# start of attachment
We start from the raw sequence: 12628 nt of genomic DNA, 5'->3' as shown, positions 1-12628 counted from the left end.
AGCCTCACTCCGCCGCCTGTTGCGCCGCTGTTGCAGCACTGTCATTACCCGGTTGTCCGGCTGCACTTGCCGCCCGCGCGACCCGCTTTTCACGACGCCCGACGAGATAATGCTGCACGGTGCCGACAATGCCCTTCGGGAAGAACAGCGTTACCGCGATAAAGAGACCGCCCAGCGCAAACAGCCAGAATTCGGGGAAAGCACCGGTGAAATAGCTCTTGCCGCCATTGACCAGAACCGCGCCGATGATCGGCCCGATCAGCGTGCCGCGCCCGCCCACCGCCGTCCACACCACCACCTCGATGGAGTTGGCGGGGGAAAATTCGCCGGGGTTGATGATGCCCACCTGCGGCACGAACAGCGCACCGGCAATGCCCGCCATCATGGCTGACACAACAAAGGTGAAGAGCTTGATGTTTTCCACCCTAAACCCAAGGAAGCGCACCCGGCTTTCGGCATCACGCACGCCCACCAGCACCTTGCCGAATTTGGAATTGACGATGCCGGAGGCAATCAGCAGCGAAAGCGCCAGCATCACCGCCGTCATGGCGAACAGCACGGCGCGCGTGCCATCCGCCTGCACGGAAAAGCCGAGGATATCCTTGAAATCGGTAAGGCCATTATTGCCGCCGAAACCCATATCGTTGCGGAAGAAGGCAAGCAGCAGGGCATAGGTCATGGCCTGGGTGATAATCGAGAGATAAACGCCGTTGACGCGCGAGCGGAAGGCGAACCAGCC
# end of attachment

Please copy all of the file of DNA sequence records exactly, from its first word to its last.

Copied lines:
We start from the raw sequence: 12628 nt of genomic DNA, 5'->3' as shown, positions 1-12628 counted from the left end.
AGCCTCACTCCGCCGCCTGTTGCGCCGCTGTTGCAGCACTGTCATTACCCGGTTGTCCGGCTGCACTTGCCGCCCGCGCGACCCGCTTTTCACGACGCCCGACGAGATAATGCTGCACGGTGCCGACAATGCCCTTCGGGAAGAACAGCGTTACCGCGATAAAGAGACCGCCCAGCGCAAACAGCCAGAATTCGGGGAAAGCACCGGTGAAATAGCTCTTGCCGCCATTGACCAGAACCGCGCCGATGATCGGCCCGATCAGCGTGCCGCGCCCGCCCACCGCCGTCCACACCACCACCTCGATGGAGTTGGCGGGGGAAAATTCGCCGGGGTTGATGATGCCCACCTGCGGCACGAACAGCGCACCGGCAATGCCCGCCATCATGGCTGACACAACAAAGGTGAAGAGCTTGATGTTTTCCACCCTAAACCCAAGGAAGCGCACCCGGCTTTCGGCATCACGCACGCCCACCAGCACCTTGCCGAATTTGGAATTGACGATGCCGGAGGCAATCAGCAGCGAAAGCGCCAGCATCACCGCCGTCATGGCGAACAGCACGGCGCGCGTGCCATCCGCCTGCACGGAAAAGCCGAGGATATCCTTGAAATCGGTAAGGCCATTATTGCCGCCGAAACCCATATCGTTGCGGAAGAAGGCAAGCAGCAGGGCATAGGTCATGGCCTGGGTGATAATCGAGAGATAAACGCCGTTGACGCGCGAGCGGAAGGCGAACCAGCC